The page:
30, July 2018
The Electric Car Market Revs Up
Seeing more electric cars on the road? Last year, sales of electric vehicles (EVs) charged forward, as environmentally minded consumers found less expensive, longer-range models on the market. In 2017, for the first time, new EV sales passed a million units globally (exhibit); by 2020, EV producers could almost quadruple that number to 4.5 million, or about 5 percent of the global light-vehicle market. And by 2030, EVs could rise to almost 20 percent of annual global sales (and almost 35 percent of sales in Europe).
Car buyers across the globe are showing interest—but at varied rates and for different reasons. In 2017, the Chinese market grew by 72 percent over 2016, partly driven by national and local subsidies. China now has a larger EV market than Europe and the United States combined. Europe’s EV market grew by nearly 40 percent in the same period, though from a smaller base and powered significantly by Germany, where EV sales more than doubled.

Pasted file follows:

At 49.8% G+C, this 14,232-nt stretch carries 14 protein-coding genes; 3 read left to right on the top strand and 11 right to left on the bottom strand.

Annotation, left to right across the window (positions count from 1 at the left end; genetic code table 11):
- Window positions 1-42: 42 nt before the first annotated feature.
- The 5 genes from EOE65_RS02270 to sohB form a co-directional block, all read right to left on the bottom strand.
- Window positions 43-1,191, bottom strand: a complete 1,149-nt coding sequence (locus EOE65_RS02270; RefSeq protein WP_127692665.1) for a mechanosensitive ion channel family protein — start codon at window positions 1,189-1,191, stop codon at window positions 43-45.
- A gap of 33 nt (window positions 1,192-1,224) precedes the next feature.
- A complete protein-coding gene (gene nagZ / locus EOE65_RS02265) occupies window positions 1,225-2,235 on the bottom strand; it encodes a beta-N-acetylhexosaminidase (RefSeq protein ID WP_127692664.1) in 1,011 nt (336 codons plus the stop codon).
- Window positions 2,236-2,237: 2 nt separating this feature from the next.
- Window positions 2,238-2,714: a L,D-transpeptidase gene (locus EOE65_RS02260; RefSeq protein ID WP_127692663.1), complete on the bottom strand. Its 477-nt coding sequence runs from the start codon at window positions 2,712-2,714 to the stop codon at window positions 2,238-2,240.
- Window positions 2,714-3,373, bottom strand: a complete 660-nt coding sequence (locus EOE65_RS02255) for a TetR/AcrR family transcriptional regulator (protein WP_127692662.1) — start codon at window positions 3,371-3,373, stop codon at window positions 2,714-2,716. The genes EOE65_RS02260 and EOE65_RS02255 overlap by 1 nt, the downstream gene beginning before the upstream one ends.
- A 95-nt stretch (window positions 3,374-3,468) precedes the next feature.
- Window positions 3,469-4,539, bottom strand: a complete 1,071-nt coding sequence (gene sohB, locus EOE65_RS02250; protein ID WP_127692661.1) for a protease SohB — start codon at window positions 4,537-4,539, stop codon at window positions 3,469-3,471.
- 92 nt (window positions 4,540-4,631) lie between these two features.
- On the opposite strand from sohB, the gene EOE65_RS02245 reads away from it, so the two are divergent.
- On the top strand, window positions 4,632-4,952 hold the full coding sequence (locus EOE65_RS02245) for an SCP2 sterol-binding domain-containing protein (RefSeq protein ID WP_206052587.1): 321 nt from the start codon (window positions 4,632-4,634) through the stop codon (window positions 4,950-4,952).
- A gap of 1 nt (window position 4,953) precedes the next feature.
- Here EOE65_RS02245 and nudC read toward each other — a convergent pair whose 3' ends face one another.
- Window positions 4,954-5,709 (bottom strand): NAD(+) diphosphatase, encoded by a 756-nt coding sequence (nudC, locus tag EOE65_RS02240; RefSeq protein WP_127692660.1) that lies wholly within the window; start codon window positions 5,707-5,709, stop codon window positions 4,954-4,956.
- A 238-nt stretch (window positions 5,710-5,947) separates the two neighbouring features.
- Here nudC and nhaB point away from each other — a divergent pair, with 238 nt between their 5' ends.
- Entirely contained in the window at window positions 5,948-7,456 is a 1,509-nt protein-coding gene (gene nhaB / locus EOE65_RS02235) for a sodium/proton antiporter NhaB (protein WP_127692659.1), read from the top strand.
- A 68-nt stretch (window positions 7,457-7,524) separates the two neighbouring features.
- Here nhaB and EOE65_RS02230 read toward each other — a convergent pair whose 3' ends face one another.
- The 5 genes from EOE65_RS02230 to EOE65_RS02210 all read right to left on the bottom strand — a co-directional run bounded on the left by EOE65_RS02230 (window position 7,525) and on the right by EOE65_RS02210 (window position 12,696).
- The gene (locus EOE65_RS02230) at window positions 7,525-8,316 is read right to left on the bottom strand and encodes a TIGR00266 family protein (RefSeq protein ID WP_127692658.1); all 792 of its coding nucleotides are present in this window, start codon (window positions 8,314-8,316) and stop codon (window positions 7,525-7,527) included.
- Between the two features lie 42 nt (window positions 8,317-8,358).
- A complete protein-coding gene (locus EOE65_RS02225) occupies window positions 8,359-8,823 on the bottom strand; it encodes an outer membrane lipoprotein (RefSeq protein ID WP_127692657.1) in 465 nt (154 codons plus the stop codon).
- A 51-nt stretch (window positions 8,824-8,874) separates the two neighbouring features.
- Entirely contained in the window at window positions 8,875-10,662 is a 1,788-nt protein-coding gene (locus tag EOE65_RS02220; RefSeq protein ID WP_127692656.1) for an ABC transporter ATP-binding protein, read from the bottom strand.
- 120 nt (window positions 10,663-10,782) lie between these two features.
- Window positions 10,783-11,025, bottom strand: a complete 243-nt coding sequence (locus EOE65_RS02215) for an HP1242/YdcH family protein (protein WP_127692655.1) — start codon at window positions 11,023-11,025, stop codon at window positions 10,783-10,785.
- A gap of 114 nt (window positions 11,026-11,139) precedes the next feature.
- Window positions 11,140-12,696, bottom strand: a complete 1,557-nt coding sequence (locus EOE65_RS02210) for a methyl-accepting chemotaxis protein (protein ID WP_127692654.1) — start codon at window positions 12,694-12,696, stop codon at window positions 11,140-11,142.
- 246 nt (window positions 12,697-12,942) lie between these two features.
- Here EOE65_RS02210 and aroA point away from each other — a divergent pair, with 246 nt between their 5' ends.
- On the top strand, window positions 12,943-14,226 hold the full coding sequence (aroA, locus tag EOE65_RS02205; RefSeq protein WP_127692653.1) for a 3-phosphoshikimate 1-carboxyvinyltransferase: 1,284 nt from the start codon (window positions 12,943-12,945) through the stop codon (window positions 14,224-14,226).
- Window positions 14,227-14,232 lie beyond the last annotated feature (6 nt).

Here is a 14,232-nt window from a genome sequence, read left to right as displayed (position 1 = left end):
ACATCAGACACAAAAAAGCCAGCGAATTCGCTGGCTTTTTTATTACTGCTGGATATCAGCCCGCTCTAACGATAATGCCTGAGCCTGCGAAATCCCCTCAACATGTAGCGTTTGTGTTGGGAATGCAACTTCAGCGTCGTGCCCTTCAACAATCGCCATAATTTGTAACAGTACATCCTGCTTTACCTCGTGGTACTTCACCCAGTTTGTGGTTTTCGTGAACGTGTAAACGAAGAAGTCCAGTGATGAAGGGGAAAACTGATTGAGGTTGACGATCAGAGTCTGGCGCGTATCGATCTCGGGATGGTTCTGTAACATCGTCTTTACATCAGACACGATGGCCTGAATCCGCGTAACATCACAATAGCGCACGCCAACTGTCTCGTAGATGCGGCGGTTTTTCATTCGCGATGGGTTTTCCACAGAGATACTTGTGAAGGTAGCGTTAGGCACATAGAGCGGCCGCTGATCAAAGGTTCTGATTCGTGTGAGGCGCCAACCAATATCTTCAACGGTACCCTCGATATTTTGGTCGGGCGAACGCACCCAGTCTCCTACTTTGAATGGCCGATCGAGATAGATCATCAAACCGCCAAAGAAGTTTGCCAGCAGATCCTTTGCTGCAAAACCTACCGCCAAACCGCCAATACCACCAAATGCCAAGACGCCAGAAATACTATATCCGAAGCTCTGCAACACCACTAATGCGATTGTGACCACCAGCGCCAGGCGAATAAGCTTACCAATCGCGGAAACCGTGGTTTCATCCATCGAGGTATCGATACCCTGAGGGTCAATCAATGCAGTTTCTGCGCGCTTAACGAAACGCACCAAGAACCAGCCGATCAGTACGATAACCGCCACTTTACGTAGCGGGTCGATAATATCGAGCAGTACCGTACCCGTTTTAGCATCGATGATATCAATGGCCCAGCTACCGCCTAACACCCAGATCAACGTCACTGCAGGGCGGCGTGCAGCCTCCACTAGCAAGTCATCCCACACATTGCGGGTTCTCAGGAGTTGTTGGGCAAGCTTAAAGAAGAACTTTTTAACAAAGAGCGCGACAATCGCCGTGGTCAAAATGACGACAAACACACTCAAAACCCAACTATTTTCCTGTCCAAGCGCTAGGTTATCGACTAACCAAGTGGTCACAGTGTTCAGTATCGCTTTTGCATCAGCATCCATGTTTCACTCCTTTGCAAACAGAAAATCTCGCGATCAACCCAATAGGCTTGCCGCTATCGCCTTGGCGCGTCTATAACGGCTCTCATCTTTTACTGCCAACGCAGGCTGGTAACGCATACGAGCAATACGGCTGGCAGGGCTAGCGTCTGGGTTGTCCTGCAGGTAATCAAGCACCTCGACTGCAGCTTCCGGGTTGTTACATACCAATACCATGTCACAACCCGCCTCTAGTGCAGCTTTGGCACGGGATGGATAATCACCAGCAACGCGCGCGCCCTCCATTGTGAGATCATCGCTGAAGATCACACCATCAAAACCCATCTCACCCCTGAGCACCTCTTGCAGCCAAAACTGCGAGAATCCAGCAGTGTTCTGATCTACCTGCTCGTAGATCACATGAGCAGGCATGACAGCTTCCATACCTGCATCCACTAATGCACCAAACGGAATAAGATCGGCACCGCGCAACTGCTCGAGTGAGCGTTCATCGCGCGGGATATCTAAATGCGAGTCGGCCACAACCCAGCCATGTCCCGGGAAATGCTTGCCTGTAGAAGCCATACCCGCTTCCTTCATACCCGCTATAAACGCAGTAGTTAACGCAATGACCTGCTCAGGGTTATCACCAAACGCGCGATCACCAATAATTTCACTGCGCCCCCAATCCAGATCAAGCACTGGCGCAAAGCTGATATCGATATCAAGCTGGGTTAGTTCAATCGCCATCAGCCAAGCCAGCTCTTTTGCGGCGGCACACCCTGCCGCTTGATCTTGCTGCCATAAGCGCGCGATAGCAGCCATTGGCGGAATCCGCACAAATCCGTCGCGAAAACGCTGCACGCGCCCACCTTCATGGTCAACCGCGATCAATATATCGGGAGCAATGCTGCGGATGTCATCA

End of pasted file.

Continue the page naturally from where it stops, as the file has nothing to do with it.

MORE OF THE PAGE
So watch for the market to continue to heat up—although not without some potentially surprising resource implications. Many believe the rise of EVs means we’ve hit peak oil, for example. But other factors will increase oil demand, including the chemicals and aviation industries; growth in China and other emerging markets; and the overall increase in demand for cars worldwide. EV drivers have broader access to charging infrastructure than in years past, but they’ll need many more than the 400,000 stations that currently exist. And higher EV sales will put pressure on the costs of crucial battery inputs, including cobalt and lithium.